"I don't really remember dropping out of school / I just remember doing drugs up on the roof / and jumping off into the pool," sings Doug Keith, over a primitive stomp, repetitive acoustic guitar figure and choral swells. This first song on his new album, The Lucky Ones, is the sound of a man haunted by possibilities that became eventualities long ago. By the song's conclusion, more instruments have joined forces into what can only be described as a sustained musical sigh.
But The Lucky Ones, Keith's second album under his own name, is hardly a moper; much of it bops along with a mildly psychedelic '70s singer-songwriter feel, while rockers like the fuzzed-out "Maria del Bosco" point toward his previous stints in bands including The Gods Hate Kansas and Up the Empire. Whether supported by a full band or just acoustic guitar and violin, Keith's Springsteen-sandpaper voice is low-key yet affecting, familiar yet his own.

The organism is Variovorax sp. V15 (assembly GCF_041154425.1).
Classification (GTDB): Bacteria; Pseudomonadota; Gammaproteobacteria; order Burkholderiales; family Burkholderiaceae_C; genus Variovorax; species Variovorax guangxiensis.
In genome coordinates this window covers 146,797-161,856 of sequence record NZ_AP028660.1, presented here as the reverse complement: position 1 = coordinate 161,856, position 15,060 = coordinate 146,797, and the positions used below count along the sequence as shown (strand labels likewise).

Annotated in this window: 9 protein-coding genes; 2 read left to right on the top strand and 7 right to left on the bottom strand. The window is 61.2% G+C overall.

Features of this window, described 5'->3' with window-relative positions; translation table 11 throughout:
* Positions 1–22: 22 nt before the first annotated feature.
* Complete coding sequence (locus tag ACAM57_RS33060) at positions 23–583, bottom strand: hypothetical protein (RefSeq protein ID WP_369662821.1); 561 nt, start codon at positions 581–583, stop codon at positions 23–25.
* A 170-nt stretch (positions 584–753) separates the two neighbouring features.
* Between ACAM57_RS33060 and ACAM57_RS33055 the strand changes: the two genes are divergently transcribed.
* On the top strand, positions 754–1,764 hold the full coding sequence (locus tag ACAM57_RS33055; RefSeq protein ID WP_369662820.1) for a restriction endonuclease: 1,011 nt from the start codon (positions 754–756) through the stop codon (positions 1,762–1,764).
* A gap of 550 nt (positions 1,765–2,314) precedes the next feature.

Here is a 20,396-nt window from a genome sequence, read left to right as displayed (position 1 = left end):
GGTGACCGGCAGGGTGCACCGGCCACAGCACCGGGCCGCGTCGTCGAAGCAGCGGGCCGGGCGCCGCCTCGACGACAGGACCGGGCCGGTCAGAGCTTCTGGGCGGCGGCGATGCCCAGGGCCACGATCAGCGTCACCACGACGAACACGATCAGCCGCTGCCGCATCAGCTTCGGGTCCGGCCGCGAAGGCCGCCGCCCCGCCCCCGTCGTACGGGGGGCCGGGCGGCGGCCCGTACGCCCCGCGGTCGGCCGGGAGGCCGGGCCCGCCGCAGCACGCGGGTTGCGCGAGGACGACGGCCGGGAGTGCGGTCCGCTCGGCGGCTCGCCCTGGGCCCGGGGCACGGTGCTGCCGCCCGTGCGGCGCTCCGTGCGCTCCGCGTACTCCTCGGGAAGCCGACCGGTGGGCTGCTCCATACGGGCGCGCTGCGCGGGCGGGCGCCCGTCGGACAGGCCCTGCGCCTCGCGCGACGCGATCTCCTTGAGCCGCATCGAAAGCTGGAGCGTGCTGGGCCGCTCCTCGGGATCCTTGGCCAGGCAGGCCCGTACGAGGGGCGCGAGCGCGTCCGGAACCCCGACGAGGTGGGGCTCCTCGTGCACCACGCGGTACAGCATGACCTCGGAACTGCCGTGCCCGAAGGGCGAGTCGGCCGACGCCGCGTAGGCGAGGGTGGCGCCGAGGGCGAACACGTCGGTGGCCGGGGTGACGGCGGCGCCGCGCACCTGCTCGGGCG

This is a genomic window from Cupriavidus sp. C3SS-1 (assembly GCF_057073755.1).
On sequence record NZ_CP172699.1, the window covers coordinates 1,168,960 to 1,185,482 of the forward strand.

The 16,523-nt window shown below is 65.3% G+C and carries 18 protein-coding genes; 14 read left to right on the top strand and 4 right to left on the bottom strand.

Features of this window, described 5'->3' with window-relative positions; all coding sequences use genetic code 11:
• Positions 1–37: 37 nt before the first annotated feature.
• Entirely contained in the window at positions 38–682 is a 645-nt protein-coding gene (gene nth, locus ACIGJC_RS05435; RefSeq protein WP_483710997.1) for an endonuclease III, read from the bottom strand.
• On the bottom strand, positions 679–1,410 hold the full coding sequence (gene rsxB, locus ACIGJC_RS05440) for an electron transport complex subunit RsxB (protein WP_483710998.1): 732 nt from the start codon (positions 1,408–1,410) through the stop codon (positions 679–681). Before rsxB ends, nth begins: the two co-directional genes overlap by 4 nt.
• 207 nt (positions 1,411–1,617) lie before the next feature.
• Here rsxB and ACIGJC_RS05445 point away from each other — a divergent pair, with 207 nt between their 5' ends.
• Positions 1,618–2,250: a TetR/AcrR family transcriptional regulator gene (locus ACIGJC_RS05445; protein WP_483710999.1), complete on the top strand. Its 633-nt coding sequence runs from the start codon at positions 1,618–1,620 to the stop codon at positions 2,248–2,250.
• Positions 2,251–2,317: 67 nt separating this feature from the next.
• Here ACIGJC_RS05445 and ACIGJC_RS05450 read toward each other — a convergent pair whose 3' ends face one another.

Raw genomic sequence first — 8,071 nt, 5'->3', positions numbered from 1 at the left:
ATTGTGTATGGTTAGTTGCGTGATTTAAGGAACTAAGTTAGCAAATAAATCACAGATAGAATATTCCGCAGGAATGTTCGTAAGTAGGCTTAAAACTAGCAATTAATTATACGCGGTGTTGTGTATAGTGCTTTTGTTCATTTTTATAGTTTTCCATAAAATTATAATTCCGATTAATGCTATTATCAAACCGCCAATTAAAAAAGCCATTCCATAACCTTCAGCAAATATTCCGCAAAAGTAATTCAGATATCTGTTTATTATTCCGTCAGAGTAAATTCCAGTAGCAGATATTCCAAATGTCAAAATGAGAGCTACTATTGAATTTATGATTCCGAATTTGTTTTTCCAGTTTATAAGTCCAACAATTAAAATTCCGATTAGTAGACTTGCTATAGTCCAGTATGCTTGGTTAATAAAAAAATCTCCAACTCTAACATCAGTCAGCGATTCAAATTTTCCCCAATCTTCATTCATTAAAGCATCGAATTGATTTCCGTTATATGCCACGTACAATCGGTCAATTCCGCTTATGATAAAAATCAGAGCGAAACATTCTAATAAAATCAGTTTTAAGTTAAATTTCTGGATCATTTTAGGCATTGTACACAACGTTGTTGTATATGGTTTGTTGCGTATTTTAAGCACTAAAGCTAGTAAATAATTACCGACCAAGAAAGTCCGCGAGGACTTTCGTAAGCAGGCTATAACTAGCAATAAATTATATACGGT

The New York-based musician drifts into Howlers Coyote Café for a Wed., Feb. 10, show, along with Michigan folkie Andru Bemis. Locals on the bill are singer-songwriter Kevin Finn and Spinster, whose hilarious ballad "The Larper" might be worth the price of admission alone.
Doug Keith with Andru Bemis, Spinster and Kevin Finn. 8 p.m. Wed., Feb. 10. Howlers Coyote Café. 4509 Liberty Ave., Bloomfield. $5. 412-682-0320 or www.howlerscoyotecafe.com